The parts of a 10ft radar scanner unit   

While moored in Kuwait one afternoon I decided to check the carbon brushes of the radar aerial motor, for they had been replaced a long time ago. The motor that rotates the radar aerial is located on a special radar mast which is placed on the bridge deck; this in contrast with a lot of other ships where generally the aerial is on top on the foremast. A metal ladder, without a protective cage around it, against the mast led from the deck to the scanner. The mast was about 10 meters high (from the bridge deck), so about 30 meters above waterlevel. Halfway up the mast I broke out
in cold sweat and I didn’t dare to go up or down. For minutes I hung with white knuckles about 25 meters above waterlevel, where small boats with dwarfs in it sailed along. Lucky for me there was nobody on deck in this heat, because in first instance one feels embarrassed by this “weakness”. After a very slow and long retreat I sat foot on deck and stumbled with trembling knees to my cabin. Later the carbon brushes were replaced by the third engineer, who functioned as electrician. Since that time I always contracted out the inspection of radar scanners on masts or radar masts without a cage to electricians.    
                                                     View from a radar mast

The chief engineer (retired, alcoholic) had the custom to come and visit “sociably” the younger officers with the aim to empty the jenever bottle that may be there. He did that as soon as he had swallowed his own supply. At that time I used to drink “old jenever” and that’s what the old boozer drank as well. After he emptied in this way two or three of my bottles I made a brilliant counter-move. From old jenever I switched to “young jenever”, because the old boozer did not like that. Within five minutes he left the radioroom in search for another victim. Since that day I never drank “an old one”.

From Kuwait we proceeded to Khorramshahr, the Persian port on the Shatt al-Arab river, that has his source in both the river Euphratis and the river Tigris. Rumours go around that paradise existed between those two rivers. I’ve been close to paradise, although I didn’t realize it at that time. Wharf space was not available that day, so out of necessity we had to drop anchor in the Shatt al-Arab.
That did suit us very well, because now the chief engineer’s birthday could be celebrated on the big deck behind  midships. This party ran terribly out of hand again, but that could not stop me from taking my beauty nap around 2 p.m. While I dozed I heard how the chief engineer completely loaded was carried to his cabin. The man was retired, but made a relief voyage every now and then. At the end of our voyage I knew why, because then he invited his wife to come on board in Germany. Later it turned out, he better shouldn't have done this.
          A Shatt al-Arab bank            
Because on this voyage our ship was not equipped with airconditioning we, fortunately, could not be assigned as “loading ship of the confederation”. Should we have been assigned as such, then we would have stayed in Khorramshahr for about 14 days; now it lasted just a couple of days. Owing to the terrible heat – in the afternoon it was generally 54° C. on board – one could just doze a bit during daytime. At night one normally did not fall asleep before 2 a.m. and at 5 a.m. one was awakened again by the heat, because then the temperature rose above 30° C.  With only three hours of sleep per night, having less and less appetite for food but more and more for liquid (non-alcoholic and alcohol) you were soon worn out. Not that I had to complain that much compared to what the engineers in the engine-room and the mates on deck and in the holds had to endure!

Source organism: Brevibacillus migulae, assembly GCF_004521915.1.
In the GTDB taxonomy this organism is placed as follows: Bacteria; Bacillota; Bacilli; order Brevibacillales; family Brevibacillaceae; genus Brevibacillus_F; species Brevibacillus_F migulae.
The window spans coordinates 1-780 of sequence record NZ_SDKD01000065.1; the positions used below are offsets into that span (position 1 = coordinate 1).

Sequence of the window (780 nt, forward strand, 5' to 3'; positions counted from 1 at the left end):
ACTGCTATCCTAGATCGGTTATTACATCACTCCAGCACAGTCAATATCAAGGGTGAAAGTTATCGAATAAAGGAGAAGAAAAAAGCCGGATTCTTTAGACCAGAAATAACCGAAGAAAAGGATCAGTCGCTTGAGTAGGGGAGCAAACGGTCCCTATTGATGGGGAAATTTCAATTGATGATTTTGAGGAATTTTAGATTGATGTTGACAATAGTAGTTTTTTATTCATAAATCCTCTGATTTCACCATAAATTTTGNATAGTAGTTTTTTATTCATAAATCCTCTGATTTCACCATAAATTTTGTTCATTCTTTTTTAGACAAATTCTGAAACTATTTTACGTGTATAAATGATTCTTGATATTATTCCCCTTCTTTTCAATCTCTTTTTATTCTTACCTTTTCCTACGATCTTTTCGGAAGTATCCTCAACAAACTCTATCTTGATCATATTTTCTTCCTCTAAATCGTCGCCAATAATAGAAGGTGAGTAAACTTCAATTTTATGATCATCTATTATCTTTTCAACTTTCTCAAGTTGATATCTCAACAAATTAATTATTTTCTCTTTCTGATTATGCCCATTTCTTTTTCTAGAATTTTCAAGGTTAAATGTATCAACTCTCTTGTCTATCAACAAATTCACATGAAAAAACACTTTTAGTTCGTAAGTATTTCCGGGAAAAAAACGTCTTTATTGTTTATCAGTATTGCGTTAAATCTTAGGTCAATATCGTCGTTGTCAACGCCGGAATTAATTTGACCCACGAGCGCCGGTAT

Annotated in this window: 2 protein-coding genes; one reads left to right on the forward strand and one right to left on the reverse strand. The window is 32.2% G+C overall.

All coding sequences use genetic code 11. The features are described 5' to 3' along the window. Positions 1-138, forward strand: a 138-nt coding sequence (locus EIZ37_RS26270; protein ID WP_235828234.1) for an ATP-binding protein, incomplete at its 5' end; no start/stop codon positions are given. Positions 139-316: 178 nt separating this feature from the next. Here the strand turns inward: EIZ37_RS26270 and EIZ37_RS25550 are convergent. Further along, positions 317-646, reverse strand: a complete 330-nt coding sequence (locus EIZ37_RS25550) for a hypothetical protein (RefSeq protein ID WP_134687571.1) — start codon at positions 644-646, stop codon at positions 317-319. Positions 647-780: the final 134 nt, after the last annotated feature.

The evening hours brought some relief and it was a blessing that on the harbour site was a bar with three Persian waitresses. In the Persia of the Shah and in Iraq at that time – in contrast with the rest of the Persian Gulf - the use of alcohol was allowed. That joint on the harbour site was brimming with sailors every evening, because the service was done by women and they sold beer and wodka. That is to say  Persian wodka; perfectly drinkable for that matter. In the course of the evening several Norwegians and Danes slipped under the tables and had to be carried on board by their also not so very sober comrades. 

After having loaded our cargo in Khorramshar we finally sailed to Karachi for the last bit of cargo for Europe. When we arrived on Karachi roads the captain summoned me to the bridge, for due to lack of a VHF equipment  Karachi Naval Station was signaling with the Aldis lamp. With this equipment beams of light can be sent to a point on which the lamp is directed. By means of a trigger as on a revolver a small cover, surrounding the lighted bulb, is pulled backwards, so that the light hits the reflector of the Aldis lamp. If the trigger is moved in the rhythm of the morse alphabet, dots and dashes will fly as beams of light to the target. Karachi Naval Station wanted to know who we were, came from etc. Those Pakistani had been trained by the British, so their signalling was far too fast for our mates. That’s why I was asked to do the job, but that’s not the way it goes. Signals of sound and light are two different things and the speed of my receiving the light signals was by far not the same as that of sound signals. I had to ask them to slow down a bit and instantly they adjusted their speed to my transmitting speed with the lamp. After having myself reported by radio to Karachi Radio/ASK we could enter the harbour rather quickly. Karachi was dirty and hot; fortunately we would stay in for a short time and after some walking around close to the harbour I returned quickly on board again. In this port hardly anybody had asked for Pakistani currency, so most crewmembers stayed on board. On the dock area I saw the result of development aid. Large numbers of agricultural implements and vehicles were sunk to their axles into the ground, totally rusted and useless. Sacks with grain lied on the ground for weeks, so that was a paradise for rats, of which some had the size of cats. Since that day I have a total different look on development aid.